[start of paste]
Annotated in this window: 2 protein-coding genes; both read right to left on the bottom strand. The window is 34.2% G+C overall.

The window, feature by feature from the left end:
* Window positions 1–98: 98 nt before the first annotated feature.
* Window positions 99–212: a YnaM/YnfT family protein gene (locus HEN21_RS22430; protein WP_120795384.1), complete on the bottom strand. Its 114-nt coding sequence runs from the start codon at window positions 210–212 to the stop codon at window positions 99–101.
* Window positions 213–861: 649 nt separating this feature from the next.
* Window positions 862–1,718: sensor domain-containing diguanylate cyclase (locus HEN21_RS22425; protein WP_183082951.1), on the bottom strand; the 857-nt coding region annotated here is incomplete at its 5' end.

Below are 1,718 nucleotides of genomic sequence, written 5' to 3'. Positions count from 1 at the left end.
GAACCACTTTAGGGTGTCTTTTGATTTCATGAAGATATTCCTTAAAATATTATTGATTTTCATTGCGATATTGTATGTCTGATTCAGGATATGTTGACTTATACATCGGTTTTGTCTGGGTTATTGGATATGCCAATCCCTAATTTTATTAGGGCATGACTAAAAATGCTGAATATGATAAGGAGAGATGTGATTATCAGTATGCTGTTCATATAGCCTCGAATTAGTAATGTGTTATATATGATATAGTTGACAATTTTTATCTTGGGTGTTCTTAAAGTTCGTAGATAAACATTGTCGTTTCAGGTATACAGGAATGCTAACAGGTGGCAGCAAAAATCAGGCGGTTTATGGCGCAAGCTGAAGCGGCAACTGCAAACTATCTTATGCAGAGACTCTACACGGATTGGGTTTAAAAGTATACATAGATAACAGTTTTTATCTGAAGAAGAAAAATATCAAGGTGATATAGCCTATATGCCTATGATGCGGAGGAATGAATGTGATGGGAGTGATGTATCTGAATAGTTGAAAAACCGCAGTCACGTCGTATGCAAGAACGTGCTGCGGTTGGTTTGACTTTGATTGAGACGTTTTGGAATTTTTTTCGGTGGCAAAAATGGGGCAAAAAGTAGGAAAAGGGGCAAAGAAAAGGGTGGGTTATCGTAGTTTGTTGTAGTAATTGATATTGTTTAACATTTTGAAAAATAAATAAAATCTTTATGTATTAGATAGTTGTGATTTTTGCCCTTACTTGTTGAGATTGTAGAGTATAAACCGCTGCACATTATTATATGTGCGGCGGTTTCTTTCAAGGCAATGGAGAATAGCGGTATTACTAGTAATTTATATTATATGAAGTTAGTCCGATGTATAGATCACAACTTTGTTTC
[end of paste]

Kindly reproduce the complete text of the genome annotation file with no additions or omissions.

Annotated in this window: 2 protein-coding genes; both read right to left on the bottom strand. The window is 34.2% G+C overall.

The window, feature by feature from the left end:
* Window positions 1–98: 98 nt before the first annotated feature.
* Window positions 99–212: a YnaM/YnfT family protein gene (locus HEN21_RS22430; protein WP_120795384.1), complete on the bottom strand. Its 114-nt coding sequence runs from the start codon at window positions 210–212 to the stop codon at window positions 99–101.
* Window positions 213–861: 649 nt separating this feature from the next.
* Window positions 862–1,718: sensor domain-containing diguanylate cyclase (locus HEN21_RS22425; protein WP_183082951.1), on the bottom strand; the 857-nt coding region annotated here is incomplete at its 5' end.

Below are 1,718 nucleotides of genomic sequence, written 5' to 3'. Positions count from 1 at the left end.
GAACCACTTTAGGGTGTCTTTTGATTTCATGAAGATATTCCTTAAAATATTATTGATTTTCATTGCGATATTGTATGTCTGATTCAGGATATGTTGACTTATACATCGGTTTTGTCTGGGTTATTGGATATGCCAATCCCTAATTTTATTAGGGCATGACTAAAAATGCTGAATATGATAAGGAGAGATGTGATTATCAGTATGCTGTTCATATAGCCTCGAATTAGTAATGTGTTATATATGATATAGTTGACAATTTTTATCTTGGGTGTTCTTAAAGTTCGTAGATAAACATTGTCGTTTCAGGTATACAGGAATGCTAACAGGTGGCAGCAAAAATCAGGCGGTTTATGGCGCAAGCTGAAGCGGCAACTGCAAACTATCTTATGCAGAGACTCTACACGGATTGGGTTTAAAAGTATACATAGATAACAGTTTTTATCTGAAGAAGAAAAATATCAAGGTGATATAGCCTATATGCCTATGATGCGGAGGAATGAATGTGATGGGAGTGATGTATCTGAATAGTTGAAAAACCGCAGTCACGTCGTATGCAAGAACGTGCTGCGGTTGGTTTGACTTTGATTGAGACGTTTTGGAATTTTTTTCGGTGGCAAAAATGGGGCAAAAAGTAGGAAAAGGGGCAAAGAAAAGGGTGGGTTATCGTAGTTTGTTGTAGTAATTGATATTGTTTAACATTTTGAAAAATAAATAAAATCTTTATGTATTAGATAGTTGTGATTTTTGCCCTTACTTGTTGAGATTGTAGAGTATAAACCGCTGCACATTATTATATGTGCGGCGGTTTCTTTCAAGGCAATGGAGAATAGCGGTATTACTAGTAATTTATATTATATGAAGTTAGTCCGATGTATAGATCACAACTTTGTTTC